3.Chark, Allen look like the future. The Jaguars' struggles have been real enough in recent weeks that we'll give into the temptation – at least for this week – to glimpse toward the future. While familiar names such as end Calais Campbell, cornerback A.J. Bouye and defensive tackle Marcell Dareus could be in their final month with the team, defensive end Josh Allen and wide receiver DJ Chark Jr. have developed enough to make you feel good about the two positions going forward. Allen is an obvious star in the making, and his nine sacks would be more than if the Jaguars weren't trailing so much – and if they weren't struggling to stop the run on early downs. Chark hasn't been as consistent in the last half of the season as the first half, but that's not unusual at the position – and he hasn't been helped by the changing quarterback situation. Chark still has the look of a player who can develop into a No. 1 wide receiver. Are there deficiencies elsewhere on the roster? Definitely. But if you have an elite edge rusher and a No. 1 receiver, that's not a bad start to a foundation.


1.Temper your expectations for Minshew Sunday. I'm not suggesting that Minshew won't play well, or that the Jaguars can't beat the Chargers. However, they're facing a defense featuring Melvin Ingram and Joey Bosa, wide-angle pass rushers capable of keeping the rookie in the pocket and wildly athletic in redirecting and chasing quarterbacks down from behind. We saw what the Houston Texans did to Minshew in London and how the Tampa Bay Buccaneers adjusted this past Sunday as the game went along. He must learn to be patient in the pocket and take what defenses give him. The Los Angeles defense hasn't been as dominant as expected this season, but All-Pro safety Derwin James is finally back and you know defensive coordinator Gus Bradley will be prepared for Minshew Magic. Don't expect to see him running all over the field making plays. Teams will take that out of his arsenal, and he must show he can beat them from the pocket.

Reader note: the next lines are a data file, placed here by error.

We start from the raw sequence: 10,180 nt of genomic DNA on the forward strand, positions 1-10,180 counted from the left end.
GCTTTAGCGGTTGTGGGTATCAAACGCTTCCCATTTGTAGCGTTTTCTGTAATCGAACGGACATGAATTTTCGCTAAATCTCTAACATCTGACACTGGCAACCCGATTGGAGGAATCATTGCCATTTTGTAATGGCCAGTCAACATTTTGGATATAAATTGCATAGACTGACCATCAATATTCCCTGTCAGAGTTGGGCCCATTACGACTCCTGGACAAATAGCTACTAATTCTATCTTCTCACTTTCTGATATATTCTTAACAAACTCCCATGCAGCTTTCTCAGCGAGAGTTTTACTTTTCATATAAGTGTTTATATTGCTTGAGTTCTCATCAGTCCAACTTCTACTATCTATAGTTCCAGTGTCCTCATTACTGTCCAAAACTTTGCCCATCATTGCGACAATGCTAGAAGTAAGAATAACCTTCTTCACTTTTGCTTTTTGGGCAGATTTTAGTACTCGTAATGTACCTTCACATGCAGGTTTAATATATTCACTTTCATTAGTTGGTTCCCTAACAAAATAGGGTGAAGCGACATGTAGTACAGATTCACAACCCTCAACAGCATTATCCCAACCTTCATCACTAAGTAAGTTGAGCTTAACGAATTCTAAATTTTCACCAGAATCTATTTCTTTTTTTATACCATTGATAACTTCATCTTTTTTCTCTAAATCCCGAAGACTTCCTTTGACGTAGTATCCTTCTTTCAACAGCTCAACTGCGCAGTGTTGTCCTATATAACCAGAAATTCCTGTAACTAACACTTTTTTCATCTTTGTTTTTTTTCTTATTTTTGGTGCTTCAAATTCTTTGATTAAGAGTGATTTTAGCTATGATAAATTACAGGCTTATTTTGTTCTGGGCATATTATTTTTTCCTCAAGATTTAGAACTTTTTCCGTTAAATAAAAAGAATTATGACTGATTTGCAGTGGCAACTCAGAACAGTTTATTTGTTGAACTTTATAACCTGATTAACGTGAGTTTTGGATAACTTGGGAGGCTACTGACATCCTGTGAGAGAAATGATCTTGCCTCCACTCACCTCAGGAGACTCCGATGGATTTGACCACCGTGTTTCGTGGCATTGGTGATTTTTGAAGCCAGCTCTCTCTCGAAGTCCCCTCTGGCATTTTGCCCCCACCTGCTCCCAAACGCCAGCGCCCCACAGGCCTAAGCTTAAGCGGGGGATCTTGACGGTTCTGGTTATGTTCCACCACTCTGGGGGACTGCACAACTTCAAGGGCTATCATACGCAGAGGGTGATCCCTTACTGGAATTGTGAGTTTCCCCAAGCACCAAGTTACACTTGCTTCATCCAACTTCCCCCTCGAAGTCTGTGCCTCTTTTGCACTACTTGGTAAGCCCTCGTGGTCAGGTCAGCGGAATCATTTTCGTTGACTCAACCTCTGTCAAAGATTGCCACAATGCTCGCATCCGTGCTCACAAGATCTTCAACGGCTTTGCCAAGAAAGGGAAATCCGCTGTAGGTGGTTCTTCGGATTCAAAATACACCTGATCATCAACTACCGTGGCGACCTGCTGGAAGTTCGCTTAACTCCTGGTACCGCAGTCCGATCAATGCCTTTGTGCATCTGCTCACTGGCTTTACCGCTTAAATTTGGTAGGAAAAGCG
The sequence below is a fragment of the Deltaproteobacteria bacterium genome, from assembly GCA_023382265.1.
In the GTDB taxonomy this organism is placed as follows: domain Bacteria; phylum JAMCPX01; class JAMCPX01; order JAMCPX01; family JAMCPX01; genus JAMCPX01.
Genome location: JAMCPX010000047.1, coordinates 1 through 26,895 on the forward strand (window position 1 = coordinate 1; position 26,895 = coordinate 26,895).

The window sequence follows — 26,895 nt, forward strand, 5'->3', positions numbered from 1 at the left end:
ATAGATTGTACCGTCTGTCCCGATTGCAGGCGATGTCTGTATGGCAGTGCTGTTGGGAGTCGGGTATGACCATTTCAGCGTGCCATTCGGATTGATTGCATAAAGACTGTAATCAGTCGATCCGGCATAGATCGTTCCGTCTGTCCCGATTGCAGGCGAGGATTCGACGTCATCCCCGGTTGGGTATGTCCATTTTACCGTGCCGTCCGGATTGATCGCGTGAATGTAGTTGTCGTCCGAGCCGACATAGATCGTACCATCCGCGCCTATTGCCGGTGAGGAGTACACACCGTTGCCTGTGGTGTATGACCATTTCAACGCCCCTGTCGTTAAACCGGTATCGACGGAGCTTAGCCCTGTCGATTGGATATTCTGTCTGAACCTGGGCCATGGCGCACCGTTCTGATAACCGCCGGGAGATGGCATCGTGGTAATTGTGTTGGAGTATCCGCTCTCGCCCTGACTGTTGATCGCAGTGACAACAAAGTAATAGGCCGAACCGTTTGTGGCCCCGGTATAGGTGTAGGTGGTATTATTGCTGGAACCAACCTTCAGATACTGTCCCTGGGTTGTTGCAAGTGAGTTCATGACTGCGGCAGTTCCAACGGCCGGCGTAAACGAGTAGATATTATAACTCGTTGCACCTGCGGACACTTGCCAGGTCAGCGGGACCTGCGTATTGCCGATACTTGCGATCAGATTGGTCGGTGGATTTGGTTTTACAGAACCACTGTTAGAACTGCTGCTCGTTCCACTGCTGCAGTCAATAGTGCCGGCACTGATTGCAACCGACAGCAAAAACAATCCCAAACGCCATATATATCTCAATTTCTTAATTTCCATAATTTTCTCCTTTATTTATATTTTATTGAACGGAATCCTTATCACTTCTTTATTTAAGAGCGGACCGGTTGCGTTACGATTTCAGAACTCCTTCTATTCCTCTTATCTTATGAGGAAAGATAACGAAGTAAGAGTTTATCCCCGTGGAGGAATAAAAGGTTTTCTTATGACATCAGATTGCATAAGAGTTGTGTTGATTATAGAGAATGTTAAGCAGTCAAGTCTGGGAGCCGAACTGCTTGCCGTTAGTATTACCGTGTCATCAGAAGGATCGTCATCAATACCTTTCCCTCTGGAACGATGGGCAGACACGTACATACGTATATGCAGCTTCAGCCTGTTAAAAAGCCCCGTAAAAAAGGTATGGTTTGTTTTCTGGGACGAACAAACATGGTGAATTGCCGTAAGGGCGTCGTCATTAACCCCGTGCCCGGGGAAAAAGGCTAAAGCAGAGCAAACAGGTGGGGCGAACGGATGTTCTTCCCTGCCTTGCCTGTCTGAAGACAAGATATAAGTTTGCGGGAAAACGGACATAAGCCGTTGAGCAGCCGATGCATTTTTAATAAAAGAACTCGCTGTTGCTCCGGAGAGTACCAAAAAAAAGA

2.That is … if he has a pocket. This offensive line has been maddeningly inconsistent in 2019. One week, Taylor looks like an All-Pro in the making and the next he's struggling to keep up with Buccaneers linebacker Shaq Barrett. Robinson is getting better week to week, but still has much to prove if he wants to be the long-term solution, and Linder has been a solid performer and stayed healthy. I don't think much of the guard play; while they've gotten decent push in the run game, they've been leaky up front in pass protection. Experts lament offensive line play in general in today's NFL, but surely these guys can play better than they have. The tackles must tighten their belts this week and everyone has to be dialed in on their assignments because Bosa and Ingram are coming to town.

3.This team must be mentally tougher than it has shown since London. You can't drop passes in the end zone when the rookie quarterback is about to make it a one-score game. I know wide receiver Dede Westbrook had a touchdown and two-point conversion against Tampa Bay, but big-time players stay dialed in and don't let opportunities pass them by. That would have made it 25-18 or 19 if they went for two points, and would have set up a dramatic-come-from-behind chance; can you afford to let that slip by with a stadium full of unhappy customers? No. There were too many dropped passes, missed holes in the run game, penalties, mistakes in coverage and missed opportunities for sacks. The Jaguars are 4-8; if they want to be 4-12, they can keep on making the kinds of mistakes that rob them of a chance to play and eventually win a close game. If they want to do something about this four-game losing streak and a four-game opportunity in front of them, they must start doing their jobs. No excuses.